Renowned for his captivating computer generated shorts, created for the likes of Louis Vuitton and Peugeot, Visual Art Director Kouhei Nakama, has recently unveiled his latest project, titled DIFFUSION.
Created using reaction-diffusion models, systems devised to simulate biological processes in mathematical testing; Nakama has injected his intriguing aesthetic and answered the question as to how humans would look with patterned skin. To investigate the potential of human flesh, the textures and patterns which disperse onto the human canvas, in both orderly and abstract fashion, have been plucked from the ever inspiring natural world. Initially the white structures engulfing the crimson canvas are reminiscent of coral, unearthing the symmetrical detailing nature so ethereally creates, then swiftly shifting to the futuristic aura of the digital infused hexagons consuming the canvas. The contrast of light and shadow, in this instance, artificial, is captured through the vibrancy of the rainbow colour palette, juxtaposed against the harsh black backdrop. Through technical transitions, the setting slyly morphs back to the accents of the initial colour palette, however this time the crimson background engulfs the canvas, somewhat portraying the shift-shaping qualities of X-Men’s Mystique. With the element of symmetrically once again encompassing the canvas, connotations evoked shift from robotic to poetic.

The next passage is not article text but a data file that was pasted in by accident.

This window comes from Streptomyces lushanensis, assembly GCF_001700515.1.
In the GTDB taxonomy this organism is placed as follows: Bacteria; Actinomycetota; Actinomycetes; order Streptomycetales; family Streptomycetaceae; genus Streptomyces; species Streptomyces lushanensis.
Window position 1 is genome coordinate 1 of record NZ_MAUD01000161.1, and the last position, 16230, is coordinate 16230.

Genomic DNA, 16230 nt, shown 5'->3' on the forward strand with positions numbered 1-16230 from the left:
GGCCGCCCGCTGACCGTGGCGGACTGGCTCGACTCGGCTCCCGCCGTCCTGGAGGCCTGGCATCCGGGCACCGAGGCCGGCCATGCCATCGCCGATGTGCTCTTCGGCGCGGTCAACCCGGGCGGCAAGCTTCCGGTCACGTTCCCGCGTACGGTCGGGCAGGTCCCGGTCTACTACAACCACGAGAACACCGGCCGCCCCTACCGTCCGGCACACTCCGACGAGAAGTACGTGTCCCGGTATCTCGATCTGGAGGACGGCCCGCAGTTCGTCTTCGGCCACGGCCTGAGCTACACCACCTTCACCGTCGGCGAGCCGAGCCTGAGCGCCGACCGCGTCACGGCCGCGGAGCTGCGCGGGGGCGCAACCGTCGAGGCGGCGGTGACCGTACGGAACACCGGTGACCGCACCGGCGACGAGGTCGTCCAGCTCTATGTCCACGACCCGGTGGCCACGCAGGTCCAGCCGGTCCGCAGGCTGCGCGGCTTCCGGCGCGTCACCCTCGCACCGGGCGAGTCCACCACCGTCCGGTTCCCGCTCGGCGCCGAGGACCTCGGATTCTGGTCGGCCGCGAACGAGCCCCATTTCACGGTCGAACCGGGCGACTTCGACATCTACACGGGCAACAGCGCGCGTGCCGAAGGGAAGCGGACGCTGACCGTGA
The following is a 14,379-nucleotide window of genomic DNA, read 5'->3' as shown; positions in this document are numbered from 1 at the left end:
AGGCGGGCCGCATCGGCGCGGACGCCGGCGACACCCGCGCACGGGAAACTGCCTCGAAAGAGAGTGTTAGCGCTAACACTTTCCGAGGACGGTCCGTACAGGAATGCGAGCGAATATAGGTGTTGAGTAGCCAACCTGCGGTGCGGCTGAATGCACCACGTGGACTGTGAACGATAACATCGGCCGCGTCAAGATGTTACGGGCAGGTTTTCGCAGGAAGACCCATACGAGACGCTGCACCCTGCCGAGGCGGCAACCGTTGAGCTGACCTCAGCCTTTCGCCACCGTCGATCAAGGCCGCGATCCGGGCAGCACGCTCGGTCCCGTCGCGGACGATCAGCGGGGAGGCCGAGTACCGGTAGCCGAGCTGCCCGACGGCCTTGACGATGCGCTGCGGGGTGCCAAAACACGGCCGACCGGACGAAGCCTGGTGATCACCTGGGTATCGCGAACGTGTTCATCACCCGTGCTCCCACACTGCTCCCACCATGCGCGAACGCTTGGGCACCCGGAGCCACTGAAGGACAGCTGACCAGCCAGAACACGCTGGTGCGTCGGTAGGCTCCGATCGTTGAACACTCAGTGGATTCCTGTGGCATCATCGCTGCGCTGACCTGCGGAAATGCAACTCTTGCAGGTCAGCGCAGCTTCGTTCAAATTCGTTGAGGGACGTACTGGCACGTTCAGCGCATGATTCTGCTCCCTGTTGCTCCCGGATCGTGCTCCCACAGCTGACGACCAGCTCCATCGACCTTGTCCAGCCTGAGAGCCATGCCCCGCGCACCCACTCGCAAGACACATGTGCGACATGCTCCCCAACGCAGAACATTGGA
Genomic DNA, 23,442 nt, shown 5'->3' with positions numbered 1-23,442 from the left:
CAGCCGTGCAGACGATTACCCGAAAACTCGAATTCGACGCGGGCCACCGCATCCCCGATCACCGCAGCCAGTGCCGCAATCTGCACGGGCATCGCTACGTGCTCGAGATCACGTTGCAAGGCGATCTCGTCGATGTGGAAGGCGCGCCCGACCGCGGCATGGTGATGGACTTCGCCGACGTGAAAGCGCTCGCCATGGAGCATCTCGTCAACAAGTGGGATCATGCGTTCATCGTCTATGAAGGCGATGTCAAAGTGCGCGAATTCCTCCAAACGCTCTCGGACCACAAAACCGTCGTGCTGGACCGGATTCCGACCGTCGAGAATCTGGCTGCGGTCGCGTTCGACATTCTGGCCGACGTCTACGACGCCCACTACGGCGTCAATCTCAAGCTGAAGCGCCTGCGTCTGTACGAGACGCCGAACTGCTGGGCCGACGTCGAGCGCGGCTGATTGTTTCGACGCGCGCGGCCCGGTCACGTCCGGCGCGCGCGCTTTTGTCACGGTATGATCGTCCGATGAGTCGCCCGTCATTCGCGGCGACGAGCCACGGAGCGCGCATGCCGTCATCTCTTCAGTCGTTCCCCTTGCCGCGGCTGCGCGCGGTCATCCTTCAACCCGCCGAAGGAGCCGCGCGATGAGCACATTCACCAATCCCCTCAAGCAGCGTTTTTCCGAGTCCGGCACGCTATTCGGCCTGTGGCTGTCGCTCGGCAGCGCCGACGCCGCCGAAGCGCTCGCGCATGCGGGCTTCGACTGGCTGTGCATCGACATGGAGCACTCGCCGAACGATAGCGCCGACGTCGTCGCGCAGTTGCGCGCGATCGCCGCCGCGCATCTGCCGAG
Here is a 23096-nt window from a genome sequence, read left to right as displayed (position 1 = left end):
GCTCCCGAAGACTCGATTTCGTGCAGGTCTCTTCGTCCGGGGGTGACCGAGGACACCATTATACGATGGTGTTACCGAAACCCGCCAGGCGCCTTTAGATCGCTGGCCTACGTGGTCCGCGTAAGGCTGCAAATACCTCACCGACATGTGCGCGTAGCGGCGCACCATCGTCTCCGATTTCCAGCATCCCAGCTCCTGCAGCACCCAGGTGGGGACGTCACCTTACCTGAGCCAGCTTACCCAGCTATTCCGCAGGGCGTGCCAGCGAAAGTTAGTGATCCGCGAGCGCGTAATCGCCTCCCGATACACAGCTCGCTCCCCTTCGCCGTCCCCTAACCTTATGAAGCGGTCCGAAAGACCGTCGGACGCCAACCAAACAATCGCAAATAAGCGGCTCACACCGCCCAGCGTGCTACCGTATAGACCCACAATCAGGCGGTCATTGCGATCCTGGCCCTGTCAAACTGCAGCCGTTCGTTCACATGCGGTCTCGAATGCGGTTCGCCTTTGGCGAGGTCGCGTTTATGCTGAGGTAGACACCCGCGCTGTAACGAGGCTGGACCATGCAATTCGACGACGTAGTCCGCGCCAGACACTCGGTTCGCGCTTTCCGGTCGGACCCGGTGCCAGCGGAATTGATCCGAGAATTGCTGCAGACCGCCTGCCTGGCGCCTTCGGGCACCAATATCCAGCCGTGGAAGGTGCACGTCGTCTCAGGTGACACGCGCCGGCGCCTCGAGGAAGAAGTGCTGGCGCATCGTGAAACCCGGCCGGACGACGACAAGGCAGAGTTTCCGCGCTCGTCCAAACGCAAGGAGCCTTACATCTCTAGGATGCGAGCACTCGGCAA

To end the experimental film a collective of human bodies are merged together, forming a mutilated sculpture, connected in more ways than one. Captivated by the bass of the melody, the bodies react simultaneously, vibrating and shifting in colour, texture and finally state. Robotic, poetic and now extraterrestrial, the alien atmosphere embedded both aesthetically and through the unnerving realness of DIFFUSION is now apparent and further emphasised by the narration of Kai Engel’s ‘Highway to the Stars’.
Kouhei Nakama’s DIFFUSION, in addition to his previous work, is an astonishing example of the exquisite ability CGI programs can now achieve. To see more of his work, view here.